MARY: It appears our thinking was the same on this one. As far as the German equivalents, those are beyond my ken—it might be possible if Bruno had a speech impediment, but that was never mentioned. I used the term self-possessed, but spoiled brat fits the bill.

At least the book was fruitful for you regarding your own writing.

WC: Pass on it and read The Hunger Games instead—it is non-stop YA science fiction, with more fantasy than science.

CATHY: We'll be looking forward to what *you* think of it.

DIANE: You are far from alone, liking both the book and movie. As a matter of fact, I'm thinking that the movie might be interesting.

I appreciate your comment: if everyone agreed with me, this would be one boring comment thread.

Pat said...

I remember only too well - as a young girl - seeing those horrific newsreels of the holcaust victims often wearing striped pyjamas.
This is one book - mainly because of the treatment - that I'm not drawn to.

St Jude said...

I have never read this book or indeed heard of it. It appears a shame that what could have been a very interesting and sensitive way of introducing the subject to young people has missed the mark. Are young people being over protected from reality? Any way you look at it, if you write about the holocost it wasn't nice, you can't wrap it up in a nice rosy package, it was horrific. To negate that sense of horror is to negate what happened. There are those out there who deny it did happen!

11pm said...

"A commercial success" is the gist of what I read in your review. Sensationalism and faux realism. That's Random House for ya...focusing on their women readers.

Barbara Bruederlin said...

I have not seen the film nor read the book, and to be honest, knew very little about the treatment of the subject matter. I just assumed it would be worthy, so it's good to know to tread cautiously.

Bruno does sound like a spoiled little wankjacket, doesn't he?

St Jude said...

11pm - forgive me if I am wrong sweetie, but have I misunderstood your comment. Are you attempting to say that women are only interested in shallow, unrealistic reading material? I note from your list of interests you state 'romance novels'this is not a genre to which I myself am drawn. Clearly we are both exceptions to the 'rule'!!

Meg said...

Well, that's disappointing. I wonder why he would treat it so delicately, almost disrespectfully, it sounds like? When I was nine I read the Diary of Anne Frank and The Hiding Place. In an effort for children to grow up with positive influences people have only succeeded in sheltering them from truth, it seems.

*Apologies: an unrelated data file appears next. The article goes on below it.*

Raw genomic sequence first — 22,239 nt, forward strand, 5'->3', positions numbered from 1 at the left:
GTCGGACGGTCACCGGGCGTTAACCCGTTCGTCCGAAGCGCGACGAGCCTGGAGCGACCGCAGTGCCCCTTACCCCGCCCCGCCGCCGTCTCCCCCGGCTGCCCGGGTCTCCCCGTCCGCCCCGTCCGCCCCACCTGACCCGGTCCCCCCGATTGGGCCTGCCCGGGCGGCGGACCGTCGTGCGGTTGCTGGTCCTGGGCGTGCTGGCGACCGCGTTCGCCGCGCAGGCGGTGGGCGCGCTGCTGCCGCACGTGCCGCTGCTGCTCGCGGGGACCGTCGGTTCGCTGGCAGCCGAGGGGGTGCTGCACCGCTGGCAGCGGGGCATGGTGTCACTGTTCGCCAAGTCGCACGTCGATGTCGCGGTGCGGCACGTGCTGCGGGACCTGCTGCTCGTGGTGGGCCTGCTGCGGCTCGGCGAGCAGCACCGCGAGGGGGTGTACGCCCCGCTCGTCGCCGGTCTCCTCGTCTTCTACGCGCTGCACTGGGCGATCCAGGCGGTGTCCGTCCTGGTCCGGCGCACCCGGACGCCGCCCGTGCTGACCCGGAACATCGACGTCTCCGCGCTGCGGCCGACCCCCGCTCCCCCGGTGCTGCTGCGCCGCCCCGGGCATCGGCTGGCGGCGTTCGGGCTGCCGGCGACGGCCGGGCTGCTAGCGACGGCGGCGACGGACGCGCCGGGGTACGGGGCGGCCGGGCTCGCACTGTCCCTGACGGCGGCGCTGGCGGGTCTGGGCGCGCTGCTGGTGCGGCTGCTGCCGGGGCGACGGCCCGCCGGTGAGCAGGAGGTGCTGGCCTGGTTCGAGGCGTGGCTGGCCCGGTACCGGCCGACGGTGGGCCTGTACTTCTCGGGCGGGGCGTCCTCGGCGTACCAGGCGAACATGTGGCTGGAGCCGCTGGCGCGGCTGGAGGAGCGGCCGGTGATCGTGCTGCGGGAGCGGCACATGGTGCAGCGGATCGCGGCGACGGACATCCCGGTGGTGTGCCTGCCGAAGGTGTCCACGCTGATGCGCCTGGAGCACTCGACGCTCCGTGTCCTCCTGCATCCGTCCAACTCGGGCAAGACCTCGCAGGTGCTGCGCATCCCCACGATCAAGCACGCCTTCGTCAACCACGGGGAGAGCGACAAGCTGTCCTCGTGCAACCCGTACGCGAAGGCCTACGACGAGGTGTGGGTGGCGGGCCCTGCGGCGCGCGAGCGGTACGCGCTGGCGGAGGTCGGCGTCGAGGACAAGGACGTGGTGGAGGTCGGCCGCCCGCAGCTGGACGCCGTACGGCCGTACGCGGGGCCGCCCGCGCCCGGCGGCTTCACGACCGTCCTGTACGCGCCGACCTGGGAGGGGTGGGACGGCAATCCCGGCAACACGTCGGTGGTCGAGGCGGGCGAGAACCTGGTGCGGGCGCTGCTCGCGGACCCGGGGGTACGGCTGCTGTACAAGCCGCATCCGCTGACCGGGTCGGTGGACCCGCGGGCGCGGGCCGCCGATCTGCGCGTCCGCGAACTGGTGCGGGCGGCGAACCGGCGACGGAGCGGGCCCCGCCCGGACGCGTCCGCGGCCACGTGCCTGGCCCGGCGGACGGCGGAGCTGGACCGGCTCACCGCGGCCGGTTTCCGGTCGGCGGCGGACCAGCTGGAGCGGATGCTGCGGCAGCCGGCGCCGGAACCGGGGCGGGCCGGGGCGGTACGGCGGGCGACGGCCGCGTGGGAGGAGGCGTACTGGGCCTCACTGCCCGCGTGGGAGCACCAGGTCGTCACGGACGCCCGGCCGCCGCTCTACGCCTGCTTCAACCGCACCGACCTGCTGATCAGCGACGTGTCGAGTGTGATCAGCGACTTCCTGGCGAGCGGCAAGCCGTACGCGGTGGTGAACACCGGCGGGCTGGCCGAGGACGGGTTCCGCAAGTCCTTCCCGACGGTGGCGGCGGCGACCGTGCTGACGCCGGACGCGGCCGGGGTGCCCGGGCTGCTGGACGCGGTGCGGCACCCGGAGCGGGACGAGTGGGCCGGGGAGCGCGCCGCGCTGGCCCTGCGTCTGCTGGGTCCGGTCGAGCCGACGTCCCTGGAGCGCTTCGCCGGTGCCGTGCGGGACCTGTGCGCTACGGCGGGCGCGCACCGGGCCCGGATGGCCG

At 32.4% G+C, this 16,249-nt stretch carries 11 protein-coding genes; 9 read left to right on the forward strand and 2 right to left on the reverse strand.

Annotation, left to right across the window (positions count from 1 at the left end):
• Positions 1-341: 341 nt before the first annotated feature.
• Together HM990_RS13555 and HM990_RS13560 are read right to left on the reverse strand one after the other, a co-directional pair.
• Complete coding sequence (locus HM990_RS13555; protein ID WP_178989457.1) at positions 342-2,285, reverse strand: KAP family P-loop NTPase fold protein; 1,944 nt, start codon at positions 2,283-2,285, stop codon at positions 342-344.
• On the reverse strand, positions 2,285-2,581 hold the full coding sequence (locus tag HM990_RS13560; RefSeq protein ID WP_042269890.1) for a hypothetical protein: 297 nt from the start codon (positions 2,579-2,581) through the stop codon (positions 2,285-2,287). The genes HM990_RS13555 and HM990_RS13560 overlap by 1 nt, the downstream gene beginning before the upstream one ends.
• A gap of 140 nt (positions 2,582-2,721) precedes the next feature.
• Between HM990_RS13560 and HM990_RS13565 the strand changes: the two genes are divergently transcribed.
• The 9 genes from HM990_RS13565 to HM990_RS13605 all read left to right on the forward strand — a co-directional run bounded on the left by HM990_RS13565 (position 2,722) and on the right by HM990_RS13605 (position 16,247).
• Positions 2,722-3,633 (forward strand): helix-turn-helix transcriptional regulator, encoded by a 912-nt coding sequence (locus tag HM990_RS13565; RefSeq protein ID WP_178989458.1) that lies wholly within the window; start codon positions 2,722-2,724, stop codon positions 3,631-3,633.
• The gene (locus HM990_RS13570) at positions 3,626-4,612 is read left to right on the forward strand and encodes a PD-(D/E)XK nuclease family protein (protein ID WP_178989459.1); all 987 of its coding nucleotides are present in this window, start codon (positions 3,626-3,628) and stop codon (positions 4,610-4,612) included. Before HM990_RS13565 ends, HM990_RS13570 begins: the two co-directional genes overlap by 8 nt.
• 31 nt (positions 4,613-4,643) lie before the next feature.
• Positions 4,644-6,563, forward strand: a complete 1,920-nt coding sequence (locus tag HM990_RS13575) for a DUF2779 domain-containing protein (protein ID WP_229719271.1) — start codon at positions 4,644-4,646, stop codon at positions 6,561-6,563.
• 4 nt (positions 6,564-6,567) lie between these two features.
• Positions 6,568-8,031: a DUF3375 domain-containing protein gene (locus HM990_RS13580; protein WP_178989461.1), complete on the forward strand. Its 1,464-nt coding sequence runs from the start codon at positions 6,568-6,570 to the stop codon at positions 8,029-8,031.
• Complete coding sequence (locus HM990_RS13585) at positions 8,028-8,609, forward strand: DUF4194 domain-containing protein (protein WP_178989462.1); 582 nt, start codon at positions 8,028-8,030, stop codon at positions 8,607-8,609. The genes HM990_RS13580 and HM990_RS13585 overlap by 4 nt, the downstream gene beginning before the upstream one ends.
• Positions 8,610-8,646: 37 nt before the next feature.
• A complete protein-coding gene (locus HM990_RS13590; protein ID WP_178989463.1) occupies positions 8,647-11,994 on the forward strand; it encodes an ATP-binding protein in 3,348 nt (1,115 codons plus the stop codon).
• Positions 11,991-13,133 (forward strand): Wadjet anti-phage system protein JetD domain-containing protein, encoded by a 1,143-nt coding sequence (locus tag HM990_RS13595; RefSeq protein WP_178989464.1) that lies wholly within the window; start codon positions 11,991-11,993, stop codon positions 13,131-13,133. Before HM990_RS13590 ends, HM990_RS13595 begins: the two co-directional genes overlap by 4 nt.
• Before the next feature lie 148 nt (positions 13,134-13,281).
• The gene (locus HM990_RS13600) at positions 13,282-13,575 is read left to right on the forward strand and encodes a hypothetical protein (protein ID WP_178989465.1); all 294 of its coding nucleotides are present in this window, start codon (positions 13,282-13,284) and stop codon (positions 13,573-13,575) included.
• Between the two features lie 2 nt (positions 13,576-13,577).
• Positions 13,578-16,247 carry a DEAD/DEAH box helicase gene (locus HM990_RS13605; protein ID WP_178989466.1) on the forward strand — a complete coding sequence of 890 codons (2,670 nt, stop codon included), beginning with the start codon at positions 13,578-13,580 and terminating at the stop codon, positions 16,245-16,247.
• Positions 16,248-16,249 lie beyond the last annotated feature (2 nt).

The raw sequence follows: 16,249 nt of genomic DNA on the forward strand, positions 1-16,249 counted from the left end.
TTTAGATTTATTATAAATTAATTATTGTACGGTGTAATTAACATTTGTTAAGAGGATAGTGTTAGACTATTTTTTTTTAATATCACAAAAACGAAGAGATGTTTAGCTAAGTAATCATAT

Charlie said...

PAT: Striped pajamas was a good title, but we all know they were concentration camp uniforms.

I agree that you should pass on this one.

ST JUDE: I think that, at the time, children were over-protected from reality. But today? With TV, movies, violent video games, and the internet, I suspect there are plenty of nine-year-olds who know more about reality than I did at nineteen.

The reality of the Holocaust, however, will not be found anywhere in this book.

11PM & ST JUDE: No comment.

BARBARA: Wankjacket. That's a new one on me. I think I like it.

MEG: Children certainly should grow up with positive influences, but sometime as they are maturing they also need to know that evil did, and does, exist. Otherwise, there is no comparison to goodness.

kara said...

they made a movie out of this i think. and knowing my lazy self, i'll prolly see that instead. for shame, i know.

i read the capote book you recommended though, so that wins me brownie points!

Peter said...

Hi, Charlie! Talk about a very scathing review! I recall the first time I saw "Life Is Beautiful" with a close friend, who just can't stand how the lead seem to make the situation funny just for his son's sake. Could it be that the author of this novel had this in mind?

Although, I have to agree with you that, just because this is a YA novel, the terrible things that happened during that period shouldn't be sugarcoated. We need to tell these things as they are, as they happened.

You know that expression "Lest we forget"? How can young people forget the horrors of WWII (or any atrocity for that matter) if they don't even know the details? If you don't no anything, then there's nothing to forget. Now that, I think, is very dangerous.

Peter said...

Oops, sorry. I just saw a lot of typos in the comment above.

koonsmother said...

Charlie, forgive me if I engage here...

11PM: As a woman reader of E. L. Doctorow and John Irving, both currently published by Random House, and William Faulkner who once was, I'd like to know just what this means:
"Sensationalism and faux realism. That's Random House for ya...focusing on their women readers."

Charlie said...

KARA: Aren't you a bit mature for the brownies? You should be a girl scout by now.

And I wish you'd told me how you liked the Capote stories.

PETER: "Life is Beautiful" was the opposite of this book. Guido, the father, made his son laugh because (1) they were prisoners in a concentration camp, (2) the boy was young and lived the horror, and (3) Guido knew they were going to die. None of these apply to Bruno.

You're right on in your other two paragraphs. All of the atrocities of the twentieth century cannot be remembered if they aren't known in the first place.

KM: You're more than welcome to engage—this is an open thread.

Shellie (Layers of Thought) said...

Excellent review Charlie!
I will definitely give this one a miss.
I almost think that anything really poignant regarding the Holocaust is generally written by the survivors.

Charlie said...

SHELLIE: Thanks for the compliment—it was a difficult one to write—and I totally agree with your comment.